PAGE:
BBC DJ quits over n-word song as commentators slam Jeremy Clarkson “rap on the knuckles”

Veteran broadcaster David Lowe rues the “damaging effect” of political correctness after resigning from his job at Radio Devon following a complaint from a listener about the lyrics in a version of The Sun Has Got His Hat On


A veteran BBC DJ says he was compelled to quit his job after inadvertently playing a song containing the n-word on his local radio show.


David Lowe broadcast a 1932 recording of The Sun Has Got His Hat On by Ambrose & His Orchestra in an edition of his Radio Devon programme Singers and Swingers at the end of last month.

The presenter, who has been with the Corporation for over 32 years, said it was a song he had played before and that he had not realised it featured the racially offensive word until a listener contacted the BBC to complain.

Lowe said he had apologised to his managers for the “silly mistake” and volunteered to make an on-air apology, or alternatively to “fall on his sword” and quit – an offer which he says the BBC later accepted.

Writing on his blog, Lowe said “I would like to apologise unreservedly to all of you, especially those who may have been offended by the track in question.”

He added that he had “no quarrel with anyone at the BBC in the West and South West” but criticised “a repressive system that encourages wholly disproportionate reactions to innocent errors of judgement”.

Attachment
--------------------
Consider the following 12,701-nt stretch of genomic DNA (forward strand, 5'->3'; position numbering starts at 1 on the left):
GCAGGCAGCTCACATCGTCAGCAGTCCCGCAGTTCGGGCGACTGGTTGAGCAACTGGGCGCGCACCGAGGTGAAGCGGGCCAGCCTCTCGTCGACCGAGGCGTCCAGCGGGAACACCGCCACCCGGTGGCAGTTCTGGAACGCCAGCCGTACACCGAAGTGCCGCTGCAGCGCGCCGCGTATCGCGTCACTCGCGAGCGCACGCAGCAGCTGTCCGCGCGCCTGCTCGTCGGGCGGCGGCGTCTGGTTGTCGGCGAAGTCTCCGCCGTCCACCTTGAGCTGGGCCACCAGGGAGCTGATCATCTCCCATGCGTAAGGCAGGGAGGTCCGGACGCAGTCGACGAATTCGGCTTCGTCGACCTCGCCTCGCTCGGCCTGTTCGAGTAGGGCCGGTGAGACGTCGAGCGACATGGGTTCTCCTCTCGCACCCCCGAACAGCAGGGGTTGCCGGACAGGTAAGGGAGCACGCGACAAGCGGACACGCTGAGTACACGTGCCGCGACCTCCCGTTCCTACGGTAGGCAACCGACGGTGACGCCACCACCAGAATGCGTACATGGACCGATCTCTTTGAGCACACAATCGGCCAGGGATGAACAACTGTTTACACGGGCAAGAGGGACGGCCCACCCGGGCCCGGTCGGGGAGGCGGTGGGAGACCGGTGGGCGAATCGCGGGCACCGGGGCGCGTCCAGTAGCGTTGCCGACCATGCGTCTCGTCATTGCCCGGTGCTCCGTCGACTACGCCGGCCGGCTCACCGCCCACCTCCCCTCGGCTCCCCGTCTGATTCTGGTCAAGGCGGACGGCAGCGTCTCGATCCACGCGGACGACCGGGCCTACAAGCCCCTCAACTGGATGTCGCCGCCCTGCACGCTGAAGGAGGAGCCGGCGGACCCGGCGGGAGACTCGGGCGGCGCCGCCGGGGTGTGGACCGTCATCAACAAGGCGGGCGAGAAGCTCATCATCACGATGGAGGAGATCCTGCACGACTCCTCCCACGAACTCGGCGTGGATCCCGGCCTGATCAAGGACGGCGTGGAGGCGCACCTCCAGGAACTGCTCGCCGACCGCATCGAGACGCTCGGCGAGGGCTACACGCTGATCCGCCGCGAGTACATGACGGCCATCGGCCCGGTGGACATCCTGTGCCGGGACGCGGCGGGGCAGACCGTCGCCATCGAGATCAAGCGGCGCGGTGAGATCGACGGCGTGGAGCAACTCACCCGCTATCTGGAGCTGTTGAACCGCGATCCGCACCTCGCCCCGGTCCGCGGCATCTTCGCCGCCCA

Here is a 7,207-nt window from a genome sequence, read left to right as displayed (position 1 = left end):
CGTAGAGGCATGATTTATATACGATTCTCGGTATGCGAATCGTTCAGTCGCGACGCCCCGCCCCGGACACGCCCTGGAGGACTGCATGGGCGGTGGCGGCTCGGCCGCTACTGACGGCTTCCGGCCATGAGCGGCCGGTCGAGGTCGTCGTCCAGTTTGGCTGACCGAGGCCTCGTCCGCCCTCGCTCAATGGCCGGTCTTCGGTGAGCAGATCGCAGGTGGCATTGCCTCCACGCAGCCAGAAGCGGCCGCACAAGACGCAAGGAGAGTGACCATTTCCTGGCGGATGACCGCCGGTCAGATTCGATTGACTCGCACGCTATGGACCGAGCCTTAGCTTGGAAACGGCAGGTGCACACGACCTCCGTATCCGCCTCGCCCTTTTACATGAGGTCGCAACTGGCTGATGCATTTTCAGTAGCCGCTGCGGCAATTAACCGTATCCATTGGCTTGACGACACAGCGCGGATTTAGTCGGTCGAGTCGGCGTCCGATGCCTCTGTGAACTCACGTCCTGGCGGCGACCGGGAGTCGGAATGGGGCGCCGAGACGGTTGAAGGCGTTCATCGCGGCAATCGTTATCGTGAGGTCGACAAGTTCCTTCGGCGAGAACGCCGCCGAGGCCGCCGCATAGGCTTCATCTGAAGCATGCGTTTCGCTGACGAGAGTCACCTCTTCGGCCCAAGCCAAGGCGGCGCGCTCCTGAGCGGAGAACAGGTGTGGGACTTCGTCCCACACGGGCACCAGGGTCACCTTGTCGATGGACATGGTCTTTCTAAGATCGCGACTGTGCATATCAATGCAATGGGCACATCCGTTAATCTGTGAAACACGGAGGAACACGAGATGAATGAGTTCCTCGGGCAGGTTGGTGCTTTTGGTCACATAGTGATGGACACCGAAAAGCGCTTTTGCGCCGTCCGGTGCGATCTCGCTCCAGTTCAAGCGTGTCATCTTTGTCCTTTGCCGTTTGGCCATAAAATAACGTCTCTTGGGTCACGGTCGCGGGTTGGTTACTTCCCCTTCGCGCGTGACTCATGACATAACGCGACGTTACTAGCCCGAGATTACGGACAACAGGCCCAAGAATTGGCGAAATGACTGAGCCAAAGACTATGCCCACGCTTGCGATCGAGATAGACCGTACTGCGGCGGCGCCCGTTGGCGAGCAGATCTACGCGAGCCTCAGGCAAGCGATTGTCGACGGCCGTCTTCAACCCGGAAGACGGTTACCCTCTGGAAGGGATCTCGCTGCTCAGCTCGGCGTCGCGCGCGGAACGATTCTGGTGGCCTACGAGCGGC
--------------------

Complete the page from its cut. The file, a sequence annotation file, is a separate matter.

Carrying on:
“Unfortunately, this was a genuine error on my part,” wrote Lowe, “the first of its kind I made in my 32 years of broadcasting … but, given today’s unforgiving obsession with political correctness, I have been compelled to pay the ultimate price.

“I’m left to ponder this: how can one oversight on my part, followed by one email complaint (that I know of), have such a negative impact on the lives so many innocent people? Maybe the answer lies in the fact that this regrettable episode provides proof of the damaging effect political correctness in all its pernicious forms is having on British society today?”

Lowe also thanked listeners for their support following the incident and confirmed that he had declined a subsequent offer to return to his job, for health reasons.

The 68-year-old, who suffers from dystonic tremor, a condition that affects the central nervous system, said: “To put it mildly, these past two weeks have played havoc with my tremor symptoms, and it’s going to take quite some time for me to get back to where I was before this n-word issue blew-up … if I ever do.”

A BBC spokesperson said in a statement: ‘We have offered David Lowe the opportunity to continue presenting his Singers And Swingers show, and we would be happy to have him back on air.”

Meanwhile, some commentators have suggested that the outcome to the situation is particularly harsh given recent high-profile incidents of the use of racial slurs by Top Gear host Jeremy Clarkson.

The BBC2 show’s producer apologised after Clarkson made a joke about an Asian man involving the potentially offensive term “slope” in an episode now under investigation by Ofcom, while the presenter himself begged forgiveness in a video message when footage surfaced of him appearing to use the n-word in the rushes from another Top Gear item filmed two years ago.

Clarkson has since revealed in his column for The Sun that he faces the sack should he make “one more offensive remark, anywhere, at any time.”

Roy Corlett, David Lowe’s former boss at BBC Radio Devon, told the Mail Online: “To end David’s career in this way when Clarkson was given a rap on the knuckles is absolutely appalling.”